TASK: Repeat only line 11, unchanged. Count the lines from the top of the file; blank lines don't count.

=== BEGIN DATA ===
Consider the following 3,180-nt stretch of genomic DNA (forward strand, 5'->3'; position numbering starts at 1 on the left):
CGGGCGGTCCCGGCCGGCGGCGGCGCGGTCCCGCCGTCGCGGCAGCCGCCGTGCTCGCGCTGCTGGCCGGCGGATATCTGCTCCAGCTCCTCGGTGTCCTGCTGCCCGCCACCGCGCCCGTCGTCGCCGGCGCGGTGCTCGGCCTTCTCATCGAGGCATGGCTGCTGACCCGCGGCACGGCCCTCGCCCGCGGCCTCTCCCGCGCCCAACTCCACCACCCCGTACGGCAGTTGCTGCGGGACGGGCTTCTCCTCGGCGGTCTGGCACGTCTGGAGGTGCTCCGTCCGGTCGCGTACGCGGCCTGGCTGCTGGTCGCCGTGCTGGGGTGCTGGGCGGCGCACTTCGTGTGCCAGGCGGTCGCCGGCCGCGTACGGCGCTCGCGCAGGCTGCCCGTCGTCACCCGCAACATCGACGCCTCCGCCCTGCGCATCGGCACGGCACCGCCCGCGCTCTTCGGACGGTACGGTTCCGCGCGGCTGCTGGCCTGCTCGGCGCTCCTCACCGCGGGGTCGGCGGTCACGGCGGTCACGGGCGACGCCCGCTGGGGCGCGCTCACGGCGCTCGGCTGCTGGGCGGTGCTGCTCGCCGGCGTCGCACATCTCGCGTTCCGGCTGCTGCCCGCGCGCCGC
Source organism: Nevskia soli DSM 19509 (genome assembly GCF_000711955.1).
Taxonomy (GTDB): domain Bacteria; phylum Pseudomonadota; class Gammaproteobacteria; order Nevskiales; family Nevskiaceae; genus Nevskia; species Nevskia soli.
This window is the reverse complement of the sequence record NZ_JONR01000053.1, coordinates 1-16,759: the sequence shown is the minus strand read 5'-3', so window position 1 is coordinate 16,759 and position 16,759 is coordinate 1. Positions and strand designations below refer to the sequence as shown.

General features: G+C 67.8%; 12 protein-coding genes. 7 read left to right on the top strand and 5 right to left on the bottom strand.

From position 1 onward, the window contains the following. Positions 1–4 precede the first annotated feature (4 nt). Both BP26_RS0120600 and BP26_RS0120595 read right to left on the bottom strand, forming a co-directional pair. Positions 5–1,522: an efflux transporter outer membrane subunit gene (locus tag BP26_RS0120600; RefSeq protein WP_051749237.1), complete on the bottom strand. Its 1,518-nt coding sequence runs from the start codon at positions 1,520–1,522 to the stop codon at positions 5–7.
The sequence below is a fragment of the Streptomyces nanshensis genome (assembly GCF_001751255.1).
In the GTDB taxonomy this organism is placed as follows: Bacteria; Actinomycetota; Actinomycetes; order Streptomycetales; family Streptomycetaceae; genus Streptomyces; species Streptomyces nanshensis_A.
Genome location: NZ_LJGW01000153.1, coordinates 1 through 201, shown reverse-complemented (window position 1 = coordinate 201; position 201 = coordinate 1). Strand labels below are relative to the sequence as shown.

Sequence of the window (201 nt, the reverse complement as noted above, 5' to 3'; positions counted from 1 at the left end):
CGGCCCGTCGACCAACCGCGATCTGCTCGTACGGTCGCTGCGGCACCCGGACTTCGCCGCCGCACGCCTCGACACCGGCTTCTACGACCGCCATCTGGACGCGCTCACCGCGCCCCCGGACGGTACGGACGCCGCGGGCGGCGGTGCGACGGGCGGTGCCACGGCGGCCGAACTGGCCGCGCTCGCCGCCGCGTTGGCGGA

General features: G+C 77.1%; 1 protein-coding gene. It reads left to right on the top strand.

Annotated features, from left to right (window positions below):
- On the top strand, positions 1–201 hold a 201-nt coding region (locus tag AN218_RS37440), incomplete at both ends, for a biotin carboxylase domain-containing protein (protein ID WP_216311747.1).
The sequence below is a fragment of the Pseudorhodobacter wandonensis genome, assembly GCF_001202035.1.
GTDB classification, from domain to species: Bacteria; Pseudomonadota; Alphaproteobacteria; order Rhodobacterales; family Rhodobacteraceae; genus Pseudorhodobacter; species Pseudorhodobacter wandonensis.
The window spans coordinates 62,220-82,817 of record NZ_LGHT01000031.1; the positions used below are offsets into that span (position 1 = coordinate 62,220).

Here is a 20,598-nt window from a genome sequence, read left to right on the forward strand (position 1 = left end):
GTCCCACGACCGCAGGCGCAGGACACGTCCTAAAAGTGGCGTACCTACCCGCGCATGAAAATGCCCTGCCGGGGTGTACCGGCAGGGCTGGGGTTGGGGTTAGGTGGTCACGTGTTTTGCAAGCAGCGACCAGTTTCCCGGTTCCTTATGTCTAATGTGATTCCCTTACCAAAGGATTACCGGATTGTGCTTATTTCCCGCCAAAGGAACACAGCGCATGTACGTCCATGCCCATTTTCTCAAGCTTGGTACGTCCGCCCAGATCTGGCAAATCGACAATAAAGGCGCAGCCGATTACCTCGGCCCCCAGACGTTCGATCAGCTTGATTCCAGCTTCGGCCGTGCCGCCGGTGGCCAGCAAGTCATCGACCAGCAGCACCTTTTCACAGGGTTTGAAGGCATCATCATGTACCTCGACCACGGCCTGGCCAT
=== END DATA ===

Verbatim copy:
Sequence of the window (201 nt, the reverse complement as noted above, 5' to 3'; positions counted from 1 at the left end):